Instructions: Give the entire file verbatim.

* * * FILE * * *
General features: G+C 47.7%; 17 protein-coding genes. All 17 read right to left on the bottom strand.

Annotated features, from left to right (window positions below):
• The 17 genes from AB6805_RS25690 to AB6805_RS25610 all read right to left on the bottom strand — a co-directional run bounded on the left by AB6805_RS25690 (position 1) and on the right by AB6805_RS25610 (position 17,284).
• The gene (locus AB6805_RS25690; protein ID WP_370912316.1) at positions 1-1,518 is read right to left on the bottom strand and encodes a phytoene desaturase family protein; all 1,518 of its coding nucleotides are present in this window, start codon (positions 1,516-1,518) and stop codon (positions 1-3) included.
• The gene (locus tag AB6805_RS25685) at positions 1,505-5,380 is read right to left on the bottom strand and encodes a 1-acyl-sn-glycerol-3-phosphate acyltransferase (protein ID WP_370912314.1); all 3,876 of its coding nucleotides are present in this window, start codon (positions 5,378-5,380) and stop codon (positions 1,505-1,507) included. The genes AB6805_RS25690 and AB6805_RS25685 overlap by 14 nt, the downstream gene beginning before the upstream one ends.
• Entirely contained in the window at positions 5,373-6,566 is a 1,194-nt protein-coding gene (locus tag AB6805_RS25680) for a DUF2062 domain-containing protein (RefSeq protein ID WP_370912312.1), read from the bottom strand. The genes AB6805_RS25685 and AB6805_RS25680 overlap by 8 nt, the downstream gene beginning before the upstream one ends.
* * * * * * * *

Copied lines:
General features: G+C 47.7%; 17 protein-coding genes. All 17 read right to left on the bottom strand.

Annotated features, from left to right (window positions below):
• The 17 genes from AB6805_RS25690 to AB6805_RS25610 all read right to left on the bottom strand — a co-directional run bounded on the left by AB6805_RS25690 (position 1) and on the right by AB6805_RS25610 (position 17,284).
• The gene (locus AB6805_RS25690; protein ID WP_370912316.1) at positions 1-1,518 is read right to left on the bottom strand and encodes a phytoene desaturase family protein; all 1,518 of its coding nucleotides are present in this window, start codon (positions 1,516-1,518) and stop codon (positions 1-3) included.
• The gene (locus tag AB6805_RS25685) at positions 1,505-5,380 is read right to left on the bottom strand and encodes a 1-acyl-sn-glycerol-3-phosphate acyltransferase (protein ID WP_370912314.1); all 3,876 of its coding nucleotides are present in this window, start codon (positions 5,378-5,380) and stop codon (positions 1,505-1,507) included. The genes AB6805_RS25690 and AB6805_RS25685 overlap by 14 nt, the downstream gene beginning before the upstream one ends.
• Entirely contained in the window at positions 5,373-6,566 is a 1,194-nt protein-coding gene (locus tag AB6805_RS25680) for a DUF2062 domain-containing protein (RefSeq protein ID WP_370912312.1), read from the bottom strand. The genes AB6805_RS25685 and AB6805_RS25680 overlap by 8 nt, the downstream gene beginning before the upstream one ends.